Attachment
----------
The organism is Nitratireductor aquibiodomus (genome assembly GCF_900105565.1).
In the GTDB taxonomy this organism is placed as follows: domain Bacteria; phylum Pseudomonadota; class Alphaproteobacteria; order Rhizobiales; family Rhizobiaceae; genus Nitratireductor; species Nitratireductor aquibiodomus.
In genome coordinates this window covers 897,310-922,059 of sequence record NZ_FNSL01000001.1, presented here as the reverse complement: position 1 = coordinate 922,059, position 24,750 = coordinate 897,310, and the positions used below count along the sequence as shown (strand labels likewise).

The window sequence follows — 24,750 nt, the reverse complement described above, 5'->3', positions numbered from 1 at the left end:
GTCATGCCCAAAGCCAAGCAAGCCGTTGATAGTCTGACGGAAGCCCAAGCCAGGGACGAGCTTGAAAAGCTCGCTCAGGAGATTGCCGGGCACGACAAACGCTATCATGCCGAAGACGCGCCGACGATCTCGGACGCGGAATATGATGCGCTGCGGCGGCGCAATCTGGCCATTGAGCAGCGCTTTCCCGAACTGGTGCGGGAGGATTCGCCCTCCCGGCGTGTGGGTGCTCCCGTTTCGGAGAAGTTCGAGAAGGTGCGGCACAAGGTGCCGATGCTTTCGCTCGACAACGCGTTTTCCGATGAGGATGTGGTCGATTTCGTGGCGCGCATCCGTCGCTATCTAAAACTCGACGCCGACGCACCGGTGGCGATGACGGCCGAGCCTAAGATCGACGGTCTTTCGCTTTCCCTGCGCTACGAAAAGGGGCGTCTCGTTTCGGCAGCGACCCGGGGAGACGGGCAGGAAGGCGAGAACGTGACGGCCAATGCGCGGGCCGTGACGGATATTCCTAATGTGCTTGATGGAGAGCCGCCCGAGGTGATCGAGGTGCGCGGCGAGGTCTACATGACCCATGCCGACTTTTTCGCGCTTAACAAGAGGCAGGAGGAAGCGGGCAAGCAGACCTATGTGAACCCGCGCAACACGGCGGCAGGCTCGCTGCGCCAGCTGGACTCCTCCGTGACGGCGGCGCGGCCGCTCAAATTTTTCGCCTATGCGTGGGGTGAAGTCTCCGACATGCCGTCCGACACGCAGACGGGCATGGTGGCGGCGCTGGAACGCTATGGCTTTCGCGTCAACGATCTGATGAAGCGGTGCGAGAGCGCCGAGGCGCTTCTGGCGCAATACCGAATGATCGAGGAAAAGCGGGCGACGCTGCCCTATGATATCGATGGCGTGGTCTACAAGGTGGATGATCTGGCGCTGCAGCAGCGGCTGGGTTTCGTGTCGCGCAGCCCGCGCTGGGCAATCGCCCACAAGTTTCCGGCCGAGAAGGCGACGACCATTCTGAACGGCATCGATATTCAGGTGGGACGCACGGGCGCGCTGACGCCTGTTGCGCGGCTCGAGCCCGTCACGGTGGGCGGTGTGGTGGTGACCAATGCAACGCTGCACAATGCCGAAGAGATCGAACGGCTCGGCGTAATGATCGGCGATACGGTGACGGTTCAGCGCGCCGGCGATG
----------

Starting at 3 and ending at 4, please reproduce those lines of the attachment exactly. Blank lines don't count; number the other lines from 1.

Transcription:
In genome coordinates this window covers 897,310-922,059 of sequence record NZ_FNSL01000001.1, presented here as the reverse complement: position 1 = coordinate 922,059, position 24,750 = coordinate 897,310, and the positions used below count along the sequence as shown (strand labels likewise).

The window sequence follows — 24,750 nt, the reverse complement described above, 5'->3', positions numbered from 1 at the left end: